Anyway, like I said, I'll update once I actually get the slides I ordered and start actually building my drawer boxes :)

Guest (not verified)

Fri, 11/25/2011 - 12:55

Someone was asking about undercount drawer slides. I got mine from Rockler Woodworking. Low-Tec Hardwood sliders for about $11.00 each. But I also put support on the bottom of the drawer openings so the drawers wouldn't tilt from side to side when open. They work pretty well and were super easy to mount.

Here's my version of the bed.

Michelle McDonald (not verified)

Mon, 07/09/2012 - 20:53

thanks for sharing your your bed. would you mind sharing an approx cost of the project? i am wanting to get this started and would like to budget it out. I think it would be a great weekend project. thanks

Guest (not verified)

Sat, 01/07/2012 - 15:14

I am about to embark on making this KING bed! I have some spare time on my hands before my baby is due in April. I just need some conformation on a couple things I'm confused about. I see this it has been addressed in an earlier blog but I want to dbl check. This is my first time building anything and I have little help. My husband thinks I cant nor shouldn't do this but Im out to set him straight;)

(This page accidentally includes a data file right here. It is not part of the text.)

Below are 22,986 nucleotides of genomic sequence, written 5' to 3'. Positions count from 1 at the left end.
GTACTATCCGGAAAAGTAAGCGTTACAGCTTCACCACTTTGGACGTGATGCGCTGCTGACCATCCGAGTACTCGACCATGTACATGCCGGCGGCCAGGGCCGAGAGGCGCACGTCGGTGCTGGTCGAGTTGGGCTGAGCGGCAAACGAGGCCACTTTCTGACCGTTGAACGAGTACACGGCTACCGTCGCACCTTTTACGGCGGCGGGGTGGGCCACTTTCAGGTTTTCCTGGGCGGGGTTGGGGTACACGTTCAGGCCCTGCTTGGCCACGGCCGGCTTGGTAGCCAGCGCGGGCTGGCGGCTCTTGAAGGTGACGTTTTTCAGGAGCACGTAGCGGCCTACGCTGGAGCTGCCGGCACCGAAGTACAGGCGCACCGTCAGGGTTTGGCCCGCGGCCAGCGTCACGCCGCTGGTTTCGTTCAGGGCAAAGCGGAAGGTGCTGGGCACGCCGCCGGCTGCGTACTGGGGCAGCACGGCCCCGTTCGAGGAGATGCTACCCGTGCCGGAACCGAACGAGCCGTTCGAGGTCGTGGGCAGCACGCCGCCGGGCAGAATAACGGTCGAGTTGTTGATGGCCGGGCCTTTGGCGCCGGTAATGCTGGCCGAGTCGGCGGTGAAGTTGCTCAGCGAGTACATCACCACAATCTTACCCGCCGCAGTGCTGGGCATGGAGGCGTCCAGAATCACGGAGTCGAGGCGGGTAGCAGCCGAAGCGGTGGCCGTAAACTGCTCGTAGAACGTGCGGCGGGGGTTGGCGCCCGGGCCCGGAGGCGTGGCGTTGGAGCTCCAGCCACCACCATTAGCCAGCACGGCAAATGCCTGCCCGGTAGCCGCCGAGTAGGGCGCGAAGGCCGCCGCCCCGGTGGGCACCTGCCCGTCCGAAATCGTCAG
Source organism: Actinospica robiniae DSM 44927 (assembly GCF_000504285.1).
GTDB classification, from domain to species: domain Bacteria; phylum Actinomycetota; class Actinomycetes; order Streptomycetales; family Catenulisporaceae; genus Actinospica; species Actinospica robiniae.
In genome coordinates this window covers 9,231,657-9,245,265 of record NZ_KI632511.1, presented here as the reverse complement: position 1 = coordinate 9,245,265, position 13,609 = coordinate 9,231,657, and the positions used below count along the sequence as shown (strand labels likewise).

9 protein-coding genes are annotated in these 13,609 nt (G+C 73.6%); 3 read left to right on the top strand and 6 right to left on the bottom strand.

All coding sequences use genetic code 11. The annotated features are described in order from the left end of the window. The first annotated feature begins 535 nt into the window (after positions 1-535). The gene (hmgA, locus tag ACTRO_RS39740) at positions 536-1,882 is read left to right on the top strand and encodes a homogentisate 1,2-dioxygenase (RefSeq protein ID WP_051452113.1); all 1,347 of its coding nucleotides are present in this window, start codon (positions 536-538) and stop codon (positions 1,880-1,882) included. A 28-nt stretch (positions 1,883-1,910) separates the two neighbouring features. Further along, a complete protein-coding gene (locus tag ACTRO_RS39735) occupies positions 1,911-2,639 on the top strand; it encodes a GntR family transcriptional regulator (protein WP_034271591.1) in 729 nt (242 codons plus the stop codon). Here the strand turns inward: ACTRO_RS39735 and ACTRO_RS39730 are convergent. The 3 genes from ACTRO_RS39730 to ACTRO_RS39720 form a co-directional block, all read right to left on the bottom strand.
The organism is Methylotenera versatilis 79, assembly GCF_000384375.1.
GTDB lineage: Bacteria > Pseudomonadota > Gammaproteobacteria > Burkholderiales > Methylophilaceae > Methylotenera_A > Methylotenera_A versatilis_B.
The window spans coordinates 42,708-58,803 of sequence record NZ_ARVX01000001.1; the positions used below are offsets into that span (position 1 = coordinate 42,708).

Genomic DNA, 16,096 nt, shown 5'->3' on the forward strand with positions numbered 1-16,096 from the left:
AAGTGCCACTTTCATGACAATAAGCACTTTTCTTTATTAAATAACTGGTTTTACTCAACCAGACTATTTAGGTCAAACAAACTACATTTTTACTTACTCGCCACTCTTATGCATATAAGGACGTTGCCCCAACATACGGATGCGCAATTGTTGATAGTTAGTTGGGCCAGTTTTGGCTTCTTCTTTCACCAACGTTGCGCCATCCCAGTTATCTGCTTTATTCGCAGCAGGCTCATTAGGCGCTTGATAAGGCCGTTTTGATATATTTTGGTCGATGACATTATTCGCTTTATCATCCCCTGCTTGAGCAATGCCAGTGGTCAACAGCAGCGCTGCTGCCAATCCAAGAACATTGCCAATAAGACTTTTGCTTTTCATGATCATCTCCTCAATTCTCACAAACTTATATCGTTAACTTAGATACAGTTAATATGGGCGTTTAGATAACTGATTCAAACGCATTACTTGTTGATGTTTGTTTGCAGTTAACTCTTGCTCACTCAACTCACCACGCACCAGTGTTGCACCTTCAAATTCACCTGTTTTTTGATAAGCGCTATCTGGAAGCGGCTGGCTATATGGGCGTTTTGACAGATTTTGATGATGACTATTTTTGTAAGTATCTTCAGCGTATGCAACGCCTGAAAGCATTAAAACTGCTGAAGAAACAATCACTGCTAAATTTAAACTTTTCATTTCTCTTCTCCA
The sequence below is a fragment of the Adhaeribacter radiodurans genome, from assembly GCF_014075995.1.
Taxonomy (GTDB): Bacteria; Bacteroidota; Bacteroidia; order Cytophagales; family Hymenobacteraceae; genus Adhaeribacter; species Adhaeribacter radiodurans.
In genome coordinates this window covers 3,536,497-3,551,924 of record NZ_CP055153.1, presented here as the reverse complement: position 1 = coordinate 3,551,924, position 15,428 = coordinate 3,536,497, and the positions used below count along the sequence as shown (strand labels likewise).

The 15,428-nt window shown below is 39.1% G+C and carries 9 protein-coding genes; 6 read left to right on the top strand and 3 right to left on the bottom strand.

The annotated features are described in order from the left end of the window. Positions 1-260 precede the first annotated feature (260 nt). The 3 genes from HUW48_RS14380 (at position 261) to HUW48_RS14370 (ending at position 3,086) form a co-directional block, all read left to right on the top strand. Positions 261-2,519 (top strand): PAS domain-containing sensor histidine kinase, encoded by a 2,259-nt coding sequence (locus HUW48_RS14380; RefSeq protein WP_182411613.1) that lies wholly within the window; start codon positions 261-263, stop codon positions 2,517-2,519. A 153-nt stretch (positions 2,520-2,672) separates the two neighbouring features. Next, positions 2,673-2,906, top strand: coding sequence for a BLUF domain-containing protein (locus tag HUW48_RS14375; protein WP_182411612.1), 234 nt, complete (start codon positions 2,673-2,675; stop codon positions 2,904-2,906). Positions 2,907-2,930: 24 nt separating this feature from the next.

1. Will the adjustment measurement of 23 1/ 2 for the foot/end bench(I assume these are the same) be reflected in the measurement of B) 4 - 3/4" Plywood @ 20" x 15 of the first cut list,("Cutting List for 2 Benches Same as Queen") or does this measurement stay as is?

2. As mentioned above the king drawer measurement is the same as the queen drawer measurements.
So am I to cut the width of the king drawers to the size of the box measurement once they are created? Is that why there is no precise measurement?
Im confused about this bc in an earlier blog its stated they are the same measurements of the queen but need to be adjusted a little wider for the King meaning this can only be determined by me for my bed once I'm at that point.

I hope this isnt too wordy, Ive tried to be as clear and concise about my questions as possible.
Thank you very much for any input you have on these issues and any warnings you wish to share.


Sat, 01/07/2012 - 20:44

I am the last person to discourage someone from taking on a project, but if you have never built anything before, this might not be the best plan to start with. Any project with drawers must be pretty square to work properly and as a first time builder, that might be frustrating. Any chance you'd like to use baskets in the drawer openings instead? That would change the plan to more of a beginner project...

Best of luck whatever you decide to do!! Sorry I can't help more with your specific questions--I built this bed, but it was in a twin :)